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Media Contacts:
Paul K. Mueller, News Services, 919/515-3470 or paul_k_mueller@ncsu.edu

Aug. 28, 2002

Carbonell Named Distinguished Professor of Chemical Engineering

FOR IMMEDIATE RELEASE

Dr. Ruben Carbonell, Kosa Professor of Chemical Engineering and director of the Kenan Institute for Engineering Technology & Science at North Carolina State University, has been named the Frank Hawkins Kenan Distinguished Professor of Chemical Engineering at NC State.

The professorship is made possible by an endowment of the William R. Kenan Jr. Fund for Engineering, Technology and Science to recognize outstanding achievements by a faculty member in the sciences or engineering. It is also supported by the Distinguished Professors Endowment Trust Fund of the Office of the President of the UNC system. The title of Distinguished Professor is the highest academic designation within the university system.

Dr. Ruben Carbonell

Dr. Ruben Carbonell

According to Dr. Peter K. Kilpatrick, head of the Department of Chemical Engineering at NC State, Carbonell is internationally recognized for his accomplishments in the field. "Dr. Carbonell has made seminal and remarkable research contributions to a host of areas of technological importance," he said, "including multiphase transport phenomena, gas-liquid packed bed reactors, bio-separations and bio-sensing, environmentally benign solvents and processes, and affinity methods for purifying plasma proteins. His colleagues characterize him as, quite simply, the best chemical engineering practitioner of his generation."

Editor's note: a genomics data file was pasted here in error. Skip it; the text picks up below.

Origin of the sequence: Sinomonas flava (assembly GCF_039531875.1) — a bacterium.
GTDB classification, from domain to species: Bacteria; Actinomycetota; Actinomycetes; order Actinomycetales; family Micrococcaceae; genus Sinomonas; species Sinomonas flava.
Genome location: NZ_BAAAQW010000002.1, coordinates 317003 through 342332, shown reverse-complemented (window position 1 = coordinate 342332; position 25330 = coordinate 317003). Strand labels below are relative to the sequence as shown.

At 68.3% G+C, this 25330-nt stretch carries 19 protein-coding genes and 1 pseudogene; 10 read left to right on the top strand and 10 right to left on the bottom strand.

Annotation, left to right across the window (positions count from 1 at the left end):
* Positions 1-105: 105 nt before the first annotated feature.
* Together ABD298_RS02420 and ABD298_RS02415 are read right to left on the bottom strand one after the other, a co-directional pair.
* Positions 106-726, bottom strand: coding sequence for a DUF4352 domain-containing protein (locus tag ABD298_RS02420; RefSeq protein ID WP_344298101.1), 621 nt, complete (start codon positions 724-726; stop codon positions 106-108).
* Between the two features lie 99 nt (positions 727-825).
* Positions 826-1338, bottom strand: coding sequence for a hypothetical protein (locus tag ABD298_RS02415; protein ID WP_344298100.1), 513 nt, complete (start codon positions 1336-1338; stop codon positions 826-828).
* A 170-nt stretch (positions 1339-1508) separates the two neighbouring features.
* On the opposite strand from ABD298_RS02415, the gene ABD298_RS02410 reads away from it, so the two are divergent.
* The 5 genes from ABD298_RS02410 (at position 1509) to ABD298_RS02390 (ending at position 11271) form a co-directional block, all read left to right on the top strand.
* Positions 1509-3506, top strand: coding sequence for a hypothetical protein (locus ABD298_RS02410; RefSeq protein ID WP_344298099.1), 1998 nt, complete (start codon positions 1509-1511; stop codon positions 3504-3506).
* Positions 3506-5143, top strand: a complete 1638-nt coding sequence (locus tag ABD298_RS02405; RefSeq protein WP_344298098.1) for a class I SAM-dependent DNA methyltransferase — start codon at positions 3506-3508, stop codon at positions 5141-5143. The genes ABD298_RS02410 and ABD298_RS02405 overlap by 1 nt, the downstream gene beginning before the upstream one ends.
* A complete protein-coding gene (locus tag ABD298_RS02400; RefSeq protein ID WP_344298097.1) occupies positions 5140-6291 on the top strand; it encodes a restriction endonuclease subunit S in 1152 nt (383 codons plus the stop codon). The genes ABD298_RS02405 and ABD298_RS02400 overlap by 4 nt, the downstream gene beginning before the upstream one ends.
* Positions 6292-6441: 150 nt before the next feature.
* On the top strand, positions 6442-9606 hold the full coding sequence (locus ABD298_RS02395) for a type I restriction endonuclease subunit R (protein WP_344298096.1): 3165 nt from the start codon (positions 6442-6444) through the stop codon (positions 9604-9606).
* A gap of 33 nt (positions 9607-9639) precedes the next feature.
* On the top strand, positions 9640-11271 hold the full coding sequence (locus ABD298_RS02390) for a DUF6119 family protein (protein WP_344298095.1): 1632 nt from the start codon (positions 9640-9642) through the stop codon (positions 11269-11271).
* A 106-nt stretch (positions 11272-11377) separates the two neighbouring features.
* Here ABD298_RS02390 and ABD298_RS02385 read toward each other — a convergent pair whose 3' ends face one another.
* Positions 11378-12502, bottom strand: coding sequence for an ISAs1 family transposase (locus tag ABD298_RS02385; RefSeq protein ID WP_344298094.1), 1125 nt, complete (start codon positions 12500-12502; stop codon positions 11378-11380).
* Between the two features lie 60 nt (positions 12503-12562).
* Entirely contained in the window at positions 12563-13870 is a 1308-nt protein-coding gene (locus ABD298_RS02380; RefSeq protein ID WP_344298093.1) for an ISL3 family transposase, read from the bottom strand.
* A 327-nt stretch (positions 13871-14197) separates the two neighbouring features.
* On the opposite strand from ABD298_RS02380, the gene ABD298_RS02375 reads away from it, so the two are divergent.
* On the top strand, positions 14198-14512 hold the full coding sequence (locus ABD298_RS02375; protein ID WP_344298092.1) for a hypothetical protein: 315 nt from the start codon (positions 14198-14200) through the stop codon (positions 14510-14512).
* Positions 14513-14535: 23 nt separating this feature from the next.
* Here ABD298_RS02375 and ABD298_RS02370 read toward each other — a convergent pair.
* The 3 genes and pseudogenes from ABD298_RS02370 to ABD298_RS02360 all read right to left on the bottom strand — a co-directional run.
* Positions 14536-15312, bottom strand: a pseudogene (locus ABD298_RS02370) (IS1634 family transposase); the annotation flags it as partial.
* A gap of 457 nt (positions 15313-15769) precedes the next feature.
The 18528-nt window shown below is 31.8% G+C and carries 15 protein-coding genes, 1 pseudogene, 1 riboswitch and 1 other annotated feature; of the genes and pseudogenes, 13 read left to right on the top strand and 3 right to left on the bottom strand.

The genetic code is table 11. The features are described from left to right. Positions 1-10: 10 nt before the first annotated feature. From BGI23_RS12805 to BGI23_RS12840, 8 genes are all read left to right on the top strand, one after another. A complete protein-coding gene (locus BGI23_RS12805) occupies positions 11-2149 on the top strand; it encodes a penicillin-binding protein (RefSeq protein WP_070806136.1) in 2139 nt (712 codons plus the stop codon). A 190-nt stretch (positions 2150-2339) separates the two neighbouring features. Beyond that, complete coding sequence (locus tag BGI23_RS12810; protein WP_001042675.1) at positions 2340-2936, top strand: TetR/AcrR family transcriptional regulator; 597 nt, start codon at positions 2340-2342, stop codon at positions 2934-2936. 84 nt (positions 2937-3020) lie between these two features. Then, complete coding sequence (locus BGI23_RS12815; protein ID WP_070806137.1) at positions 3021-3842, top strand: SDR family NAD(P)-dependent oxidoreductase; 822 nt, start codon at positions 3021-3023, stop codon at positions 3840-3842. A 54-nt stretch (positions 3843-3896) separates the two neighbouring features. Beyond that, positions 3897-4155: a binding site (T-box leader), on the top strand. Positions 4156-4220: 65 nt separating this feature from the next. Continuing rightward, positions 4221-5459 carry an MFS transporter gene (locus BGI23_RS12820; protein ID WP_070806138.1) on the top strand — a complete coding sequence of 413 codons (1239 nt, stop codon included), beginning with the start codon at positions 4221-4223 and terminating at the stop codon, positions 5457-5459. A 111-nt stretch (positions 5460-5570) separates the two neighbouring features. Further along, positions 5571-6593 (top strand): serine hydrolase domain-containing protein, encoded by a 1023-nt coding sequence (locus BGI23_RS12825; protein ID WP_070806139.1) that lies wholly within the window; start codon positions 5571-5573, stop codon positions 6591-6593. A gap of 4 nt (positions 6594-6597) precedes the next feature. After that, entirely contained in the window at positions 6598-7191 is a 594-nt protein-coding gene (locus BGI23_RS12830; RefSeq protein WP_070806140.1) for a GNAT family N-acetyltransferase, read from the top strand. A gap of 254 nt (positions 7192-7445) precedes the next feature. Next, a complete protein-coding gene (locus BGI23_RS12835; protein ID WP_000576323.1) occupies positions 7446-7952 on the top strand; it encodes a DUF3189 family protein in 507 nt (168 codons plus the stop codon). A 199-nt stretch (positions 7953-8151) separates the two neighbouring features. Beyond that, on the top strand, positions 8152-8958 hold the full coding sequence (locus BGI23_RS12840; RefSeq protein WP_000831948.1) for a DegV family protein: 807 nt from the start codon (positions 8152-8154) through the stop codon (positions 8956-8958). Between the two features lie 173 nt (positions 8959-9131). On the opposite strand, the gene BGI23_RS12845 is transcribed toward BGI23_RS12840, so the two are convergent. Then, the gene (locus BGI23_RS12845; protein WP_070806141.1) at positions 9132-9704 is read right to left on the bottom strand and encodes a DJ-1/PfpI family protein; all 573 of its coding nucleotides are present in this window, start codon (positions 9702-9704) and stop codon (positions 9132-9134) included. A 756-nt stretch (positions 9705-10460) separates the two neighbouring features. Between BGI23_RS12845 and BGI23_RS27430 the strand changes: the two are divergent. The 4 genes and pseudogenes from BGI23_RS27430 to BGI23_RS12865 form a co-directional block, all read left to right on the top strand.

Carbonell, who also serves as co-director of the National Science Foundation's Science and Technology Center for Environmentally Responsible Solvents and Processes and co-director of the Kenan Center for the Utilization of Carbon Dioxide in Manufacturing, joined the faculty at NC State as a full professor in 1984. He served as head of the Department of Chemical Engineering from 1994 to 1999.

He received his bachelor's degree in chemical engineering from Manhattan College in 1969, and his Ph.D. in chemical engineering from Princeton University in 1973.

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